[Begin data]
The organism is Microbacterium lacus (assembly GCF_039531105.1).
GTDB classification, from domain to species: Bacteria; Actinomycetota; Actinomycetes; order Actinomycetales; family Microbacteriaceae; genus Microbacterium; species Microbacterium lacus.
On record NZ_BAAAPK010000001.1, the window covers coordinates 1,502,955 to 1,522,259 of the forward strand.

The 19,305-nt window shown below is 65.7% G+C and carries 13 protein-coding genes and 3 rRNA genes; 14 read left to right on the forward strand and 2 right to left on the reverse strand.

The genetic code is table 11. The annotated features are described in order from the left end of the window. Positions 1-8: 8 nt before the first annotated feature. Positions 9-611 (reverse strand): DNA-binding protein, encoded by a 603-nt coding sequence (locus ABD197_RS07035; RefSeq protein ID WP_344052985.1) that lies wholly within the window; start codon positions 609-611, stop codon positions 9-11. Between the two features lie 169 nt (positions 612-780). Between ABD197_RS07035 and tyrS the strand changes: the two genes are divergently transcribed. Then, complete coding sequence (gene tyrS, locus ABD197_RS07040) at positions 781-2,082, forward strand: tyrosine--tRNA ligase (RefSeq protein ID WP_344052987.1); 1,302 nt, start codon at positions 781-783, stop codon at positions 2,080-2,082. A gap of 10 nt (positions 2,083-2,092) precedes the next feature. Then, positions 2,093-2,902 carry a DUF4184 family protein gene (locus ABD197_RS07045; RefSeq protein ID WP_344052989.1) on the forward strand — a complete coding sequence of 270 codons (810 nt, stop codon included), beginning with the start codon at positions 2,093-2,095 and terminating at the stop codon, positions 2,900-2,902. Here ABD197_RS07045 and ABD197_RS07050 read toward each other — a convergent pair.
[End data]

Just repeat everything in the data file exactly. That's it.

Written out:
The organism is Microbacterium lacus (assembly GCF_039531105.1).
GTDB classification, from domain to species: Bacteria; Actinomycetota; Actinomycetes; order Actinomycetales; family Microbacteriaceae; genus Microbacterium; species Microbacterium lacus.
On record NZ_BAAAPK010000001.1, the window covers coordinates 1,502,955 to 1,522,259 of the forward strand.

The 19,305-nt window shown below is 65.7% G+C and carries 13 protein-coding genes and 3 rRNA genes; 14 read left to right on the forward strand and 2 right to left on the reverse strand.

The genetic code is table 11. The annotated features are described in order from the left end of the window. Positions 1-8: 8 nt before the first annotated feature. Positions 9-611 (reverse strand): DNA-binding protein, encoded by a 603-nt coding sequence (locus ABD197_RS07035; RefSeq protein ID WP_344052985.1) that lies wholly within the window; start codon positions 609-611, stop codon positions 9-11. Between the two features lie 169 nt (positions 612-780). Between ABD197_RS07035 and tyrS the strand changes: the two genes are divergently transcribed. Then, complete coding sequence (gene tyrS, locus ABD197_RS07040) at positions 781-2,082, forward strand: tyrosine--tRNA ligase (RefSeq protein ID WP_344052987.1); 1,302 nt, start codon at positions 781-783, stop codon at positions 2,080-2,082. A gap of 10 nt (positions 2,083-2,092) precedes the next feature. Then, positions 2,093-2,902 carry a DUF4184 family protein gene (locus ABD197_RS07045; RefSeq protein ID WP_344052989.1) on the forward strand — a complete coding sequence of 270 codons (810 nt, stop codon included), beginning with the start codon at positions 2,093-2,095 and terminating at the stop codon, positions 2,900-2,902. Here ABD197_RS07045 and ABD197_RS07050 read toward each other — a convergent pair.